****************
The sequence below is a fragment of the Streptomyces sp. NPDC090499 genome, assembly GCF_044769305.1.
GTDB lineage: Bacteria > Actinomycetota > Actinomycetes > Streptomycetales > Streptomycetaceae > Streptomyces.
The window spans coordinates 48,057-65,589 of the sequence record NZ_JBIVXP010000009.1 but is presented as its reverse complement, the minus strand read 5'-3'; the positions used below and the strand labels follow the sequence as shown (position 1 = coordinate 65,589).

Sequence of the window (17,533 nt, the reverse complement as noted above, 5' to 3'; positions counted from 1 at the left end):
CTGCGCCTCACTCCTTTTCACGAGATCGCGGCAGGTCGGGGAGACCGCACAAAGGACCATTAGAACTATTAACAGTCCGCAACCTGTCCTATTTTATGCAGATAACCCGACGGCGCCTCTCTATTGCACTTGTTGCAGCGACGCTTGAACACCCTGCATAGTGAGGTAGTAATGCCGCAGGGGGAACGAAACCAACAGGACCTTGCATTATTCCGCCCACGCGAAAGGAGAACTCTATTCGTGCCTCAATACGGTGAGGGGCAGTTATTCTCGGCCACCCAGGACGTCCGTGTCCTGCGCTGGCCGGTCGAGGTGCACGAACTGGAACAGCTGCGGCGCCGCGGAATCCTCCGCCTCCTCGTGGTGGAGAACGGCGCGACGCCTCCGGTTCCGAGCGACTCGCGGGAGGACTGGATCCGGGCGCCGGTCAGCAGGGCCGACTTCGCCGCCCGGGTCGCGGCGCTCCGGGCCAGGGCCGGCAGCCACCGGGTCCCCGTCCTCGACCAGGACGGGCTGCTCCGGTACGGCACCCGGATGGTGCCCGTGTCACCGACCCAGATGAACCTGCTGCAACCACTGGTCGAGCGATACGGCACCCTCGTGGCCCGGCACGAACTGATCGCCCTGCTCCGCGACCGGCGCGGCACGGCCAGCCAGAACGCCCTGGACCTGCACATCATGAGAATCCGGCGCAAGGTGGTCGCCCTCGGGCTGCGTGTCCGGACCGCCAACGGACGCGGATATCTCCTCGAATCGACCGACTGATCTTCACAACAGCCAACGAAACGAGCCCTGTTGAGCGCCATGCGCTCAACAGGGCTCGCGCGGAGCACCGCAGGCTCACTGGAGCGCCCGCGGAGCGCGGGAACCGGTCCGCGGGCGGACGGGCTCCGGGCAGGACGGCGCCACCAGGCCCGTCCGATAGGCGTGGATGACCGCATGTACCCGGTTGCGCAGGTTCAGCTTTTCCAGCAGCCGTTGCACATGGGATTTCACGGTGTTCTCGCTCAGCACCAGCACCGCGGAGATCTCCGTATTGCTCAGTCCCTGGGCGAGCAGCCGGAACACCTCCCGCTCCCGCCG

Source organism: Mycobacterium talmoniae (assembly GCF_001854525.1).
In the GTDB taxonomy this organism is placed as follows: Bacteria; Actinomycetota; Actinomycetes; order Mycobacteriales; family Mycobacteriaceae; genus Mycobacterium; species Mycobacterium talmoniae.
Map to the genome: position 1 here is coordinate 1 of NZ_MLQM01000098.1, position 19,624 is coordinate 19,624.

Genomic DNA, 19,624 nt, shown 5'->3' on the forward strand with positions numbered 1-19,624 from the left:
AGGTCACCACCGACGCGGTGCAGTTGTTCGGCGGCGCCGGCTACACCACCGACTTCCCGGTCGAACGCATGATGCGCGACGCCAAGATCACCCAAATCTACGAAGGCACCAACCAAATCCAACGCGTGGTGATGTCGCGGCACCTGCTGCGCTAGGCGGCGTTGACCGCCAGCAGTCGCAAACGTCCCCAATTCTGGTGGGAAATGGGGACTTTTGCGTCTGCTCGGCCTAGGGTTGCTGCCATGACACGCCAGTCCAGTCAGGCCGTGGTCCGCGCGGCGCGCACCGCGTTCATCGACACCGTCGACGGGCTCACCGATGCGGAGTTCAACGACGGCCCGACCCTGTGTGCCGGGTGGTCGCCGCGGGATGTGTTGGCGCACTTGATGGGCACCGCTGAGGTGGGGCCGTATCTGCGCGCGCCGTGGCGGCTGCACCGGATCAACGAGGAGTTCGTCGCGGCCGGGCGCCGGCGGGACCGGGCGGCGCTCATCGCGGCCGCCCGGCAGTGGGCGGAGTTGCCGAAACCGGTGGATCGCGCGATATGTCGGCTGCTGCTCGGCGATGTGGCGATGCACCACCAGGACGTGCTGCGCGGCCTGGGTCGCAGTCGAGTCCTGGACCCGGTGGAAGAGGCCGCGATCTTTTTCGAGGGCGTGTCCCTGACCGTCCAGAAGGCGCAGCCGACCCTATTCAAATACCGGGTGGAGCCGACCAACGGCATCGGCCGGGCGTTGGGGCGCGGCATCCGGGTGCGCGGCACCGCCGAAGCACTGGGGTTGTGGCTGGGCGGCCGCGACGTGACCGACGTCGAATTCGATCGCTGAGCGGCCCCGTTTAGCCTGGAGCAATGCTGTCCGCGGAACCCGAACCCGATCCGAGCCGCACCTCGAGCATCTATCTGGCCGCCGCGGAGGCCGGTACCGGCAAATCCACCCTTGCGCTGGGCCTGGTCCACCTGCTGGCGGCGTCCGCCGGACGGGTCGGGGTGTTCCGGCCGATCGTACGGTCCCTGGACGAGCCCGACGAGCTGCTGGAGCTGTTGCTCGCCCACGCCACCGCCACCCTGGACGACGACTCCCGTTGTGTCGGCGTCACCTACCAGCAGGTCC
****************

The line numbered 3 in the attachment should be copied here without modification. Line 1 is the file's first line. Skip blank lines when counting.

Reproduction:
The window spans coordinates 48,057-65,589 of the sequence record NZ_JBIVXP010000009.1 but is presented as its reverse complement, the minus strand read 5'-3'; the positions used below and the strand labels follow the sequence as shown (position 1 = coordinate 65,589).